The story is tough to talk about as the reveals are as compelling as any traditional narrative feature I have seen this year, but my recommendations on this film can’t be much higher. Polley’s film is a personal one as she interviews all four of her siblings and her surviving father for the story that unfolds. The picture revolves around the memory of their mother and how she was as a parent, husband and a friend to those around her and the surprises her outgoing personality led to throughout the years. We get different angles and versions of each story from the interviewees, while her father wrote and voice overs the narration of the overarching story all while Polley interjects herself from time to time as well. There are a whole lot of narrators here, as there are in every story, and Polley’s ability to wrangle them all into a coherent narrative, let alone a compelling one, is quite the achievement.
Most people would think that if they interviewed their family for a film it would come across as dull and uninteresting, but Polley is lucky enough to have a number of interesting characters in and around her’s. Her two brothers are the standouts of the siblings, but it’s her father and a friend of her mother, Harry Gulkin that steal the show. As we get deeper and deeper into the story our focus becomes more and more about these two and their roles in Polley’s mom’s life. All of this setting up surprises everyone sort of expected.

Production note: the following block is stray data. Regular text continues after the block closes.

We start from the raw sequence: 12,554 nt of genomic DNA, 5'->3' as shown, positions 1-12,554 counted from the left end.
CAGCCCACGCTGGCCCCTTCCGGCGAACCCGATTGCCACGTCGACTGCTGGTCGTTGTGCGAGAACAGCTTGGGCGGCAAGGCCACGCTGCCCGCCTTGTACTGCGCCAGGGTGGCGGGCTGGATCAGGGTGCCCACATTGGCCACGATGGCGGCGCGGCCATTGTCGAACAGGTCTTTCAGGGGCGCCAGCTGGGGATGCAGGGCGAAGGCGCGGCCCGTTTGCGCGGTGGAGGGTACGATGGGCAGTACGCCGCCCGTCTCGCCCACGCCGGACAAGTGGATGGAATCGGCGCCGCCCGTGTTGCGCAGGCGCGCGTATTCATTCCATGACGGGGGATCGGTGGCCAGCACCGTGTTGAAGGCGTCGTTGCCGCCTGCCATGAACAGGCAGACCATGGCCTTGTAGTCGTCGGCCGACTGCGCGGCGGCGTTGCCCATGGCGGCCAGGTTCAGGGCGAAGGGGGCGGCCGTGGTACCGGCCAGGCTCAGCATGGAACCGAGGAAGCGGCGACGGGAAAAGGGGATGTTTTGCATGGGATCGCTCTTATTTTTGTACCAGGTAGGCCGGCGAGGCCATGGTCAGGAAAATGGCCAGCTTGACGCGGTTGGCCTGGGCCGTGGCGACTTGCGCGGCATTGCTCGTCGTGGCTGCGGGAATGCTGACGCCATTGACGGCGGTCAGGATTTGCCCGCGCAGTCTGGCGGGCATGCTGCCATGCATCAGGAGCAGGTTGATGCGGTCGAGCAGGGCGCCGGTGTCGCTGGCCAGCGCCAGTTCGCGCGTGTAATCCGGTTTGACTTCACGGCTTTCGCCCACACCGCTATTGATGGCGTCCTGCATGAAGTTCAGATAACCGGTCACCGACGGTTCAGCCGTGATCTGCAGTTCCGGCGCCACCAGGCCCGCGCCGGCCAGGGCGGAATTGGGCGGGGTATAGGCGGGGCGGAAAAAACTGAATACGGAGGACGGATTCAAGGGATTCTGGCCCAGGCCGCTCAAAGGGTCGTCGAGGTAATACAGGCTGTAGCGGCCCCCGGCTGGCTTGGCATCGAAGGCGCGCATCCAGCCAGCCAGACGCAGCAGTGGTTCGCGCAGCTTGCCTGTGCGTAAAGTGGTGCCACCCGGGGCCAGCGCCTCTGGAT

Polley does a fantastic job of telling the story not just through traditional interviews, but with some archival footage stealthy mixed in with some Super-8 reenactments of the family during some key events in the story. It seems odd that Polley was able to uncover all of these moments in the home video archive, but even as you realize that this can’t possibly be original videos you just accept the fact because they help tell the story and are integrated so well. It doesn’t hurt that Polley does a fantastic job of making them look incredibly authentic and her background in narrative filmmaking really lends itself to the genuine aesthetic of these clips. There is so much here to assemble, Polley and her editor somehow make it look easy. I have enjoyed Polley’s first two films, but her craft really shines in the documentary format. Her skills as a filmmaker keep getting stronger and stronger as she goes and is currently one of the best young directors out there.
The film’s emotions are what makes it soar though as Polley takes us head first into her family’s history and isn’t afraid to expose it bare. She pulls few punches and gets her family to be just as candid as you would hope. It’s the father/daughter relationship that will really hook you in, and most likely have you in tears by the end of the film, as the most touching moment of the year put on film is in the climax of this one. It’s one of the most complicated expressions of love you will ever find.
Stories We Tell is best to be discovered in the theater and I cannot recommend it much higher. It’s bound to be in my top ten this year while it has cemented Sarah Polley as one of her generation’s finest filmmakers. Often the most extraordinary stories are the real ones and Polley’s certainly fits that bill. Her ability to separate herself from the story and give it to us straight is appreciated, but her ability to wrangle this complicated tale into such a compelling and emotional one is what makes it truly great. Don’t miss Stories We Tell, it’s one of the year’s best.
Stories We Tell is an A